I went to see Kathy LeClair this evening. That's a lie. I happened to be driving by Two Rivers and decided I had to stop. First time I've seen her since she left Seattle, August 4. I intentionally did not want to see her for these months. I wanted Seattle to just be gone, everything and everybody of Seattle to fall away while I got to life. But, tonight I stopped to see Kathy. She made popcorn. I washed my hands in her kitchen sink before eating and she wanted to get me a fresh towel to dry on. She told the kids that I get to scoop out of the bowl first since I'm still immune suppressed. My consummate care giver still at it. Shammond carried in a poinsetta. Korrina, Joshua and Steve were with me too. We stayed about ten minutes. I hugged and said thank you and "You look beautiful," which she did in a red cardigan sweater and her hair done up and her in her own kitchen and home instead of our two bedroom Seattle apartment. I would have gotten out of there just fine if she hadn't come out to the car after I'd already gotten in the driver's seat to leave. "I just have to have one more hug," she said, coming out across the lawn without her coat on. "I want you to stay warm," she said. When she hugged me through the open window of the driver's side, a flood gate of memories opened. She was with me in the exam room, she was rubbing my back, changing my dressing, making sure I got my medicine. I waved and honked. After a few minutes of driving in the dark, my cell phone rang. "You turned right instead of left," she noticed. "We made it out fine. Yeah, I got lost," I confessed, "But now we are on 42 headed north. We'll talk one of these days, without the kids." "I know," she said.
I took the kids bowling with the Stella Maris youth group to Sister Bay Lanes. I was there for the children, enjoying every minute of watching and minding them. I think it was my dad who got me off my feet -- the memory of my dad the bowler. He was 6 feet 6 inches with his own bowling ball. The last time I looked, his bowling shoes had been in the bag with the ball for so long that the shoes had shaped themselves to the ball and were curved wafers size 15+. So, I get up out of my seat for the memory of my dad, pick a pair of size 10 off the rack for me and ask Kayla if she would mind if I take her turn in the game. "Sure mom," she says and scoots out of the way. I pick up a heavy weight and lift it to my chin, take a few steps forward on my neuropothied feet and let go the ball to the gutter. I start crying because I can't do it. I'm off balance, the ball is too heavy, I can't run yet. But the tears don't stop me. I try it again and again and again until I'm dancing on the woodwork after bowling a strike and all the kids in the bowling alley are applauding. I take off my wool knit hat to show the fuzz and bow. Big grin shared with the crowd.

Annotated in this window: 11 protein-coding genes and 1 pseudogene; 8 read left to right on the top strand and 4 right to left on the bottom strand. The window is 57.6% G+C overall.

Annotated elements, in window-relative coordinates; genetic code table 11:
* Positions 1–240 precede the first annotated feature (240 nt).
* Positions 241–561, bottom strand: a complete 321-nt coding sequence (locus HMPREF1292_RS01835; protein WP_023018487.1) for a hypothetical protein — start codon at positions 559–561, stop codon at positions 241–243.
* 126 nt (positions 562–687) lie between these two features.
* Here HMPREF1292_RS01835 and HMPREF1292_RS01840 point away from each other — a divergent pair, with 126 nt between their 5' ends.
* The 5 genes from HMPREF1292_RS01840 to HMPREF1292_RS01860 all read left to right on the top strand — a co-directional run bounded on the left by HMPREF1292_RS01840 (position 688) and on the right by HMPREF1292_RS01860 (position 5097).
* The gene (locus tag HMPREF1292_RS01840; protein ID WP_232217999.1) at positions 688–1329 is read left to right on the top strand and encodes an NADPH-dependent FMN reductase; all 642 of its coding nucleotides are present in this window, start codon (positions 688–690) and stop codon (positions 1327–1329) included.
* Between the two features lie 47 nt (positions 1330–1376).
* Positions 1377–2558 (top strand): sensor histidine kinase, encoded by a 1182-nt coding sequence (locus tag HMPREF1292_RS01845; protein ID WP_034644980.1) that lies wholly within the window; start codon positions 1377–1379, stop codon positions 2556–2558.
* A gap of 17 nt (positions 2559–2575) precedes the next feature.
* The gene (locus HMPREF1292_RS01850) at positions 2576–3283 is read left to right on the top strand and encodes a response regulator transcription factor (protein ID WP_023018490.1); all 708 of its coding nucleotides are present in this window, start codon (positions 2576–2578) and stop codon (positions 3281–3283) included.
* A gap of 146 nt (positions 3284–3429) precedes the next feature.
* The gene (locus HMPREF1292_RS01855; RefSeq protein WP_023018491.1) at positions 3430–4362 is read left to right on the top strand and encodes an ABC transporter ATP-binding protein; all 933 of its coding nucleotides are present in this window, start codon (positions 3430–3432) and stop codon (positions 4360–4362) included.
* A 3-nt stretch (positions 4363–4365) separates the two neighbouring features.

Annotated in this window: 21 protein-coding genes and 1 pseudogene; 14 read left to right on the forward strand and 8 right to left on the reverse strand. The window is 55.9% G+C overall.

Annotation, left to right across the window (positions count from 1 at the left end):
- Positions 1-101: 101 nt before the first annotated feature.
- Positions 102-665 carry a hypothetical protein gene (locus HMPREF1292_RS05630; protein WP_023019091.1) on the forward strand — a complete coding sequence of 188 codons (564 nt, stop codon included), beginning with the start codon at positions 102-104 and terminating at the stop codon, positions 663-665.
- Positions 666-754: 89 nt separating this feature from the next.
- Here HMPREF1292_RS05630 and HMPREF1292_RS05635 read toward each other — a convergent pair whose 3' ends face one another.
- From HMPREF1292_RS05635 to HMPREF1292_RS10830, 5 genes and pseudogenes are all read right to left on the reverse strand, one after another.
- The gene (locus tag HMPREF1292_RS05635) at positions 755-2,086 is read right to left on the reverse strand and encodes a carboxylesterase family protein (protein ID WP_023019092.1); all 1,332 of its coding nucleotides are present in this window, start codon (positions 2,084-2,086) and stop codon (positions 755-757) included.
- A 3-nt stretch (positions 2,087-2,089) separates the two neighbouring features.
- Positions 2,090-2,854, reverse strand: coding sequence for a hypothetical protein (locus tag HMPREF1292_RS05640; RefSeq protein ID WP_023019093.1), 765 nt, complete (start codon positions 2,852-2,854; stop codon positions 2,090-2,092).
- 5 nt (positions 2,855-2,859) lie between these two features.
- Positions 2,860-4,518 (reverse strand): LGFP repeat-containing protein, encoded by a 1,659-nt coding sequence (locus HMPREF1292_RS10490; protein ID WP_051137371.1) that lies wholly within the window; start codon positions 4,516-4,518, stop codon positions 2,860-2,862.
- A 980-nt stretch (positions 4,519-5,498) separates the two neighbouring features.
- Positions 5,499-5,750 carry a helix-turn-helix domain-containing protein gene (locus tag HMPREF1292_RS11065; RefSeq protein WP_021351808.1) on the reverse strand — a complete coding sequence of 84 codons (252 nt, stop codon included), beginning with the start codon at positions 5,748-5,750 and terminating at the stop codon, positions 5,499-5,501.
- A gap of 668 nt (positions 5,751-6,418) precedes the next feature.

Monday, November 15, 2010
Saturday, the one year anniversary of beginning chemotherapy, Marianne was in Lansing, Michigan, giving a presentation on behalf of our family, raising money in our honor through National Foundation of Transplant. Two weeks ago we were in Michigan closing our Dewey Lake house, members of the Sister Lakes Community Church came to help. People we didn't even know were lifting boxes from the basement and helping load the trailer. Claudia and Steve took us into their guest room. Friends are Washington Island kept our children in school and in their homes during our five days away. Sue took in Micala, Kayla and Korinna, Michelle and Tom took care of Steve, Marlene invited Shammond. Joshua rode with mom and dad in the middle and stayed close. When we left Michigan, someone put an envelop with $500.00 cash on the driver's seat. Mike and Lorraine, people we didn't know until move time, volunteered and gave four days of their life helping us move. Then, both of them drove a covered trailer with a load of our belongings to Washington Island and wouldn't even take expense money. Tim and Margo spent a day unloading the garage and storing Joe's tools in Tim's barn. Janice knew to take down Joe's bird house and stow it in the trailer. With all the stuff we were moving, Mike bestowed a hand made shaker box upon us when we left. We are overwhelmed with your generosity. Thank you.